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NCJ Number: 203022 Find in a Library
Title: Date Rape Drugs
Journal: Law and Order  Volume:51  Issue:10  Dated:October 2003  Pages:210-213
Author(s): John DePresca
Date Published: October 2003
Page Count: 4
Publisher: http://www.lawandordermag.com 
Type: Instructional Material
Format: Article
Language: English
Country: United States of America
Annotation: This article describes the features and effects of the "date rape" drugs of Rohypnol, Gamma Hydroxy Butyrate (GHB), and Ketamine.
Abstract: Rohypnol is the oldest drug used in date rape. It is up to 10 times more powerful than valium and halcion and produces a slowing of physical and mental responses, muscle reflexes, and amnesia in about 15 minutes. A pill looks like aspirin, and when dropped in a drink, usually an alcoholic beverage, it is colorless and odorless. The drug usually takes full effect on the victim within 30 minutes to 1 hour of ingestion. If a high dosage is given, the blackout time can extend to 24 hours. Victims may be aware of being undressed and assaulted but are incapable of reacting or resisting. After the effects of the drug wear off, victims may only have minimum, if any, recall about what happened to them. GHB is strong, with potentially deadly consequences. The most popular form of GHB is a clear liquid that is colorless and odorless and can easily be slipped into the drink of a victim. The drug can produce a reduced respiratory capacity, depending on the dosage. The drug produces a very thin line between an intoxicating effect and a coma. The drug is preferred by rapists because it diminishes memory, preventing the victim from remembering anything about the assault. Ketamine, a newer form of date rape drug, has a quick anesthetic effect. Like the other date rape drugs, Ketamine is used on the victim because of its effect on memory. The initial "high" is followed by amnesia. In any case that involves the use of a date rape drug, the investigator must deal with the victim's being unable to provide much information about the crime. Traditional methods of obtaining physical evidence of rape should be used, and emergency medical technicians and emergency room personnel should be informed that a date rape drug is suspected. Blood and urine tests may show the presence of a specific date rape drug. The quicker the tests are conducted, the more likely is the drug to be detected. Many agencies are reporting that date rape drug crimes are increasing in the homosexual community.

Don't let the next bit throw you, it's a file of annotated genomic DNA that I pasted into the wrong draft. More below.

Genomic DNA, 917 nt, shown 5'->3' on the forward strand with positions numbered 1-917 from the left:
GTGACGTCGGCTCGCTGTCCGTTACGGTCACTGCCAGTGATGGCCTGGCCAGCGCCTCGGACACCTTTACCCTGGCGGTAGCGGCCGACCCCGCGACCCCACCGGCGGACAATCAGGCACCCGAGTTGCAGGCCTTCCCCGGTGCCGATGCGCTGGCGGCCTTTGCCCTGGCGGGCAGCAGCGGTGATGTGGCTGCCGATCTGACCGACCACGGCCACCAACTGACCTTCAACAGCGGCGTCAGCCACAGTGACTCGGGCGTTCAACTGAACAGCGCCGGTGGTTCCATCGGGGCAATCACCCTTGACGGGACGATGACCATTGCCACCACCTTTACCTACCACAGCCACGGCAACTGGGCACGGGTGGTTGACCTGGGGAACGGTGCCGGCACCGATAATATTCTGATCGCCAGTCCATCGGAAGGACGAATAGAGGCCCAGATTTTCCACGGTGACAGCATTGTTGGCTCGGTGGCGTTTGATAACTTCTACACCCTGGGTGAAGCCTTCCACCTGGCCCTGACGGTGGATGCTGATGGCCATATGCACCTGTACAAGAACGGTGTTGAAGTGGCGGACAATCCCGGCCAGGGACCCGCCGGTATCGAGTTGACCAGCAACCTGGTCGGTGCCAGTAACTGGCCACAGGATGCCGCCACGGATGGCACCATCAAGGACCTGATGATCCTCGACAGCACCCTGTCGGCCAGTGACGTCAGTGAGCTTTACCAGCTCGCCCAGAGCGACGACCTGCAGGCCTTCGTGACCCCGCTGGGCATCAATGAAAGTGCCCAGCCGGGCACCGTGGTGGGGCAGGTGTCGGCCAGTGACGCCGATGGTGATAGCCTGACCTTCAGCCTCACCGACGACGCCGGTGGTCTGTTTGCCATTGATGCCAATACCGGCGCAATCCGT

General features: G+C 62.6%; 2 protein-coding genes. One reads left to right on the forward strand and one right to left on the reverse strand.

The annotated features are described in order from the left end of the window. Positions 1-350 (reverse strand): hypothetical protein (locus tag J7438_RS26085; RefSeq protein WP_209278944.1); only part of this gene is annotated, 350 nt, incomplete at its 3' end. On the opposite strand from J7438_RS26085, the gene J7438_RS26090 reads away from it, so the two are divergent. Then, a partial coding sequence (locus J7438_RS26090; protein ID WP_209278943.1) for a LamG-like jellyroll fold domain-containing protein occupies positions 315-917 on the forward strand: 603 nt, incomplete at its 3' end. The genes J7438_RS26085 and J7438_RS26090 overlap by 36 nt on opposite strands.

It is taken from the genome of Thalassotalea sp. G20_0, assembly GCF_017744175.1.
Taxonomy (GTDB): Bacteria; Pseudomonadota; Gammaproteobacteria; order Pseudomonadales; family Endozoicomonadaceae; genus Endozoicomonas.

Main Term(s): Drug effects
Index Term(s): Acquaintance rape; GHB (gammahydroxybutyrate); Investigative techniques; Rape investigation training; Rape investigations
To cite this abstract, use the following link:
http://www.ncjrs.gov/App/publications/abstract.aspx?ID=203022

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